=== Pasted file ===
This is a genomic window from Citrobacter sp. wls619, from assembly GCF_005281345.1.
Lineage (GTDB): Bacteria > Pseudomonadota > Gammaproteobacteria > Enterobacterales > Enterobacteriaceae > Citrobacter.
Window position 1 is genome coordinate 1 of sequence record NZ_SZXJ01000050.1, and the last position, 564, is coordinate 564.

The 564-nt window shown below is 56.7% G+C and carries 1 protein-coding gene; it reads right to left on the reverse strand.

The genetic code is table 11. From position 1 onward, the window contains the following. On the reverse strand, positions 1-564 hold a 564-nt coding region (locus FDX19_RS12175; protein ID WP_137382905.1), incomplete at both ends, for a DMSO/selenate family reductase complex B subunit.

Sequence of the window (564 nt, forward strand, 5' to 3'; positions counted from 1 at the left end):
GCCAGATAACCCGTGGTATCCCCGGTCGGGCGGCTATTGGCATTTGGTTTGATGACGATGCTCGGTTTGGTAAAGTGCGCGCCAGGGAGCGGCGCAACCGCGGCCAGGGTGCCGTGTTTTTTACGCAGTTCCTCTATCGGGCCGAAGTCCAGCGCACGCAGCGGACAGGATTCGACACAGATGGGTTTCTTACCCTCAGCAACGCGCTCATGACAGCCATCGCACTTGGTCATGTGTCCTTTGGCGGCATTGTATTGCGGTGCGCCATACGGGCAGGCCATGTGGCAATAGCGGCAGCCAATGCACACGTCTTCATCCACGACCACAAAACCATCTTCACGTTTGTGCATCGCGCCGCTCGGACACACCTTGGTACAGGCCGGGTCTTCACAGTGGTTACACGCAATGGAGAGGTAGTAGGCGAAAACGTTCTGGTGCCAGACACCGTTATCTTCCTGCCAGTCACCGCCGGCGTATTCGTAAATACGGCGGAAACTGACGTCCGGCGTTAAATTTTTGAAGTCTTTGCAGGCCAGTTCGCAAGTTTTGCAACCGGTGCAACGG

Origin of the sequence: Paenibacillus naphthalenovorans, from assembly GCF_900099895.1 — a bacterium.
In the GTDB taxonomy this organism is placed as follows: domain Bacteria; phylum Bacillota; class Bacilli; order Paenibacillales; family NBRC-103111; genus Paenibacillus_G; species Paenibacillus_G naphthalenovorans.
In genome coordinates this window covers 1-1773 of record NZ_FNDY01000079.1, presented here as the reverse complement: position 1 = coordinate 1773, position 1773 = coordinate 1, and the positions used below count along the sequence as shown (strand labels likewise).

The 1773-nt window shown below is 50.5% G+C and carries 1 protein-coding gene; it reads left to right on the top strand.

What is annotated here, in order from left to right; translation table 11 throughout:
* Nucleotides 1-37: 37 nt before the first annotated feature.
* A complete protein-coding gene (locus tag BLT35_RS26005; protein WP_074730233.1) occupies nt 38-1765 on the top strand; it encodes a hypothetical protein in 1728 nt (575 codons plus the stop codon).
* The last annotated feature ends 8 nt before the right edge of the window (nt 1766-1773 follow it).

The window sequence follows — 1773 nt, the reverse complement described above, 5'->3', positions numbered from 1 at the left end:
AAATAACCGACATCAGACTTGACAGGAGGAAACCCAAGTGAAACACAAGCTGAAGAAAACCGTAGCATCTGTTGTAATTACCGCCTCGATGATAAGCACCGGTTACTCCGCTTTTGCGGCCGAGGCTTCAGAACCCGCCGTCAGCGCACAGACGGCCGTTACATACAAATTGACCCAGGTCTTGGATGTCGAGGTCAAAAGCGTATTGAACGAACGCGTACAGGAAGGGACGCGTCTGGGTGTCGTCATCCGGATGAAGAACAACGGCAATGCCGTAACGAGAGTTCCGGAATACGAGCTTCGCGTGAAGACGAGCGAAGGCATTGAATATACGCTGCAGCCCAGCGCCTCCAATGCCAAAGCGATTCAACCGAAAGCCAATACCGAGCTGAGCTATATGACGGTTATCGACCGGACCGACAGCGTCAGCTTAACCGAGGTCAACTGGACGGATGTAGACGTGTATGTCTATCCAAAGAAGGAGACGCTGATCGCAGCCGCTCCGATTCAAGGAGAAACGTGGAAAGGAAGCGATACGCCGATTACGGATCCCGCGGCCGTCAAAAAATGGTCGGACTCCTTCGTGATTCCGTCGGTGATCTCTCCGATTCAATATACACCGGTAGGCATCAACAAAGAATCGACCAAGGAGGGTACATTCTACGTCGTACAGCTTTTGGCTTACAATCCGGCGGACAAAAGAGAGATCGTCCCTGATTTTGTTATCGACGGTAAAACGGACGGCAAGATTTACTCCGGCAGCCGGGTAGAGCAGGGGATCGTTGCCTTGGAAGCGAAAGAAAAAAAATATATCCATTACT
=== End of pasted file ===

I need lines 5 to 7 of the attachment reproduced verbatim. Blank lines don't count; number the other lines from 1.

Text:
The genetic code is table 11. From position 1 onward, the window contains the following. On the reverse strand, positions 1-564 hold a 564-nt coding region (locus FDX19_RS12175; protein ID WP_137382905.1), incomplete at both ends, for a DMSO/selenate family reductase complex B subunit.

Sequence of the window (564 nt, forward strand, 5' to 3'; positions counted from 1 at the left end):
GCCAGATAACCCGTGGTATCCCCGGTCGGGCGGCTATTGGCATTTGGTTTGATGACGATGCTCGGTTTGGTAAAGTGCGCGCCAGGGAGCGGCGCAACCGCGGCCAGGGTGCCGTGTTTTTTACGCAGTTCCTCTATCGGGCCGAAGTCCAGCGCACGCAGCGGACAGGATTCGACACAGATGGGTTTCTTACCCTCAGCAACGCGCTCATGACAGCCATCGCACTTGGTCATGTGTCCTTTGGCGGCATTGTATTGCGGTGCGCCATACGGGCAGGCCATGTGGCAATAGCGGCAGCCAATGCACACGTCTTCATCCACGACCACAAAACCATCTTCACGTTTGTGCATCGCGCCGCTCGGACACACCTTGGTACAGGCCGGGTCTTCACAGTGGTTACACGCAATGGAGAGGTAGTAGGCGAAAACGTTCTGGTGCCAGACACCGTTATCTTCCTGCCAGTCACCGCCGGCGTATTCGTAAATACGGCGGAAACTGACGTCCGGCGTTAAATTTTTGAAGTCTTTGCAGGCCAGTTCGCAAGTTTTGCAACCGGTGCAACGG